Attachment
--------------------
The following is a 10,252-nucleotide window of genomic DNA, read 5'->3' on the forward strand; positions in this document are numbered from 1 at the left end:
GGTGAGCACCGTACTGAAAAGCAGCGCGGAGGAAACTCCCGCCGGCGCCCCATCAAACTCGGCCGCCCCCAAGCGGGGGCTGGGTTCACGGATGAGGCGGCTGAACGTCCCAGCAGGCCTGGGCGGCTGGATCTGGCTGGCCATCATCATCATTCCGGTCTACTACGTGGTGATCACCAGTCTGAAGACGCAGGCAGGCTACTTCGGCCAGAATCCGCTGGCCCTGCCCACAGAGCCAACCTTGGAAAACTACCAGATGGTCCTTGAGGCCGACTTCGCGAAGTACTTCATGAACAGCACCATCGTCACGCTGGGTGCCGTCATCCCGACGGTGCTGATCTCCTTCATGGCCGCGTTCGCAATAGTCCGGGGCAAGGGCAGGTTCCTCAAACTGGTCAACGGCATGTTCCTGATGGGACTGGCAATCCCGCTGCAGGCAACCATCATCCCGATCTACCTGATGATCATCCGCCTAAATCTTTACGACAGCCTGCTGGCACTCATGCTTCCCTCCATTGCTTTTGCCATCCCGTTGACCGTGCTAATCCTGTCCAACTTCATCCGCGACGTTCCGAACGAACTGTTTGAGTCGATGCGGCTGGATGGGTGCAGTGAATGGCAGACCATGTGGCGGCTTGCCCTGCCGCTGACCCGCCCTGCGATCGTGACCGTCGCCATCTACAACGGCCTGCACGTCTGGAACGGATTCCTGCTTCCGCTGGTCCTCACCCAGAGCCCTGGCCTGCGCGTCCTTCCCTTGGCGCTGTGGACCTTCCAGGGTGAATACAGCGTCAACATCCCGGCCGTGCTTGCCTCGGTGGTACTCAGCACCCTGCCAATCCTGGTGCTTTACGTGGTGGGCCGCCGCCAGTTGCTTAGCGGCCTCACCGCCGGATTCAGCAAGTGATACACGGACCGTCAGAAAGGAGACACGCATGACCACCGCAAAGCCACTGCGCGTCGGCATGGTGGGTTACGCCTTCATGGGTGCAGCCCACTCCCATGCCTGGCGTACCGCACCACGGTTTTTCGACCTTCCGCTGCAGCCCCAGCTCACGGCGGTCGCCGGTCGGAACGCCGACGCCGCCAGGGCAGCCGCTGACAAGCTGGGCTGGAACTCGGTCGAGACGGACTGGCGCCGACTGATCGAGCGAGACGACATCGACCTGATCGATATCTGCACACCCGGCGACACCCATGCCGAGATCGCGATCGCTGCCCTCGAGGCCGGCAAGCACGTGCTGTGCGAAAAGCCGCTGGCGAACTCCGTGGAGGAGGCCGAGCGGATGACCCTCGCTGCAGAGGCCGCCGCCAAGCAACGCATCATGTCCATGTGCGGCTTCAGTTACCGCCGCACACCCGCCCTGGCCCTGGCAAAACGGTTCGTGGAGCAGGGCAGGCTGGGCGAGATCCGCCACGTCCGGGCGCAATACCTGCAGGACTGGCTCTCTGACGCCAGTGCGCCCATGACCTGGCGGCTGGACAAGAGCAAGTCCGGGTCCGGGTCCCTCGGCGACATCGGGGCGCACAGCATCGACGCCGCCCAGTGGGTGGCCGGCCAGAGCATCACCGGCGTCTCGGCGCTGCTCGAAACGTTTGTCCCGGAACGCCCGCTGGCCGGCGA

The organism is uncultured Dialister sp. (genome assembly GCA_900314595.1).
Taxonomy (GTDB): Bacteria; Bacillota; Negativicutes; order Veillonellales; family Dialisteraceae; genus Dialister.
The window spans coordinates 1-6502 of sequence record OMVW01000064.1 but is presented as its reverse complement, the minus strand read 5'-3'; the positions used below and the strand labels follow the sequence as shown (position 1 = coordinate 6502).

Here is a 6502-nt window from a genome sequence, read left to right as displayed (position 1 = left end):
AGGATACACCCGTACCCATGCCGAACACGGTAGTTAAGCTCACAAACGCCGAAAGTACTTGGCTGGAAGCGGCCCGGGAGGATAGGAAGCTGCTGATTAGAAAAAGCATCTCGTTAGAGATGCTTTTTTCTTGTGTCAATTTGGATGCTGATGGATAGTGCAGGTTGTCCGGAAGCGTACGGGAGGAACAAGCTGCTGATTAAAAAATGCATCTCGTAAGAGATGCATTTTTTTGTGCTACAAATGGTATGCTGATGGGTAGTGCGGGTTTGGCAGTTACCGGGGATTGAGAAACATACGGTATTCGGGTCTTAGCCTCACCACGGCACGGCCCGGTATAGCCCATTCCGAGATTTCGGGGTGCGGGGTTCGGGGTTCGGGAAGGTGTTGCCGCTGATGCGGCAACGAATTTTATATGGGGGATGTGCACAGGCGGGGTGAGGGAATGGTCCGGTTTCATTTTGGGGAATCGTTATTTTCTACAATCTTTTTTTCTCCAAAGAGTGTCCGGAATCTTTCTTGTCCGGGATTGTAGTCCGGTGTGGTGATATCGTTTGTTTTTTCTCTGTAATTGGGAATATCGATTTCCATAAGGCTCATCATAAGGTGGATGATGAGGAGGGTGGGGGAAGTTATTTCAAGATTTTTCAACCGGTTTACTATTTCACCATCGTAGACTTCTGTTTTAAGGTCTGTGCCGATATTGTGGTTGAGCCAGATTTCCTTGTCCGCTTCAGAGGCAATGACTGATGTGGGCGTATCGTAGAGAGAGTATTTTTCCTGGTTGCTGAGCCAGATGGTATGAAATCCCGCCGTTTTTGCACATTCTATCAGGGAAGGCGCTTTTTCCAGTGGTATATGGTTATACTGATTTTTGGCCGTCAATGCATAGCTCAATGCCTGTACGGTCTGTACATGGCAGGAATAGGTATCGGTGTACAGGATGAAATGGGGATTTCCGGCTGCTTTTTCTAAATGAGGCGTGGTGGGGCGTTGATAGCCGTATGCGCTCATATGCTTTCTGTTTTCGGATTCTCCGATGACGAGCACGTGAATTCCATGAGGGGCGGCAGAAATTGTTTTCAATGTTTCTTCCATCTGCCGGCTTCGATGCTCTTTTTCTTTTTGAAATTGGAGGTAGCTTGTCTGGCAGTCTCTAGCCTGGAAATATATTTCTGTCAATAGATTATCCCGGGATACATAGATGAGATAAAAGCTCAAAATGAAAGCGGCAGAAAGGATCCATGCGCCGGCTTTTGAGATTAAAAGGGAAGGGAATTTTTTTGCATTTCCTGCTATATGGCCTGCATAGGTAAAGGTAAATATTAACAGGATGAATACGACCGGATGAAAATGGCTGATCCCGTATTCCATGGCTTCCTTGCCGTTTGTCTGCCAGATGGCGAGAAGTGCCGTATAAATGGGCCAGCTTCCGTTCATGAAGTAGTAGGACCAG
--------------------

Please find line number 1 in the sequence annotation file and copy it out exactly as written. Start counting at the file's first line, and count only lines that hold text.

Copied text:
The following is a 10,252-nucleotide window of genomic DNA, read 5'->3' on the forward strand; positions in this document are numbered from 1 at the left end: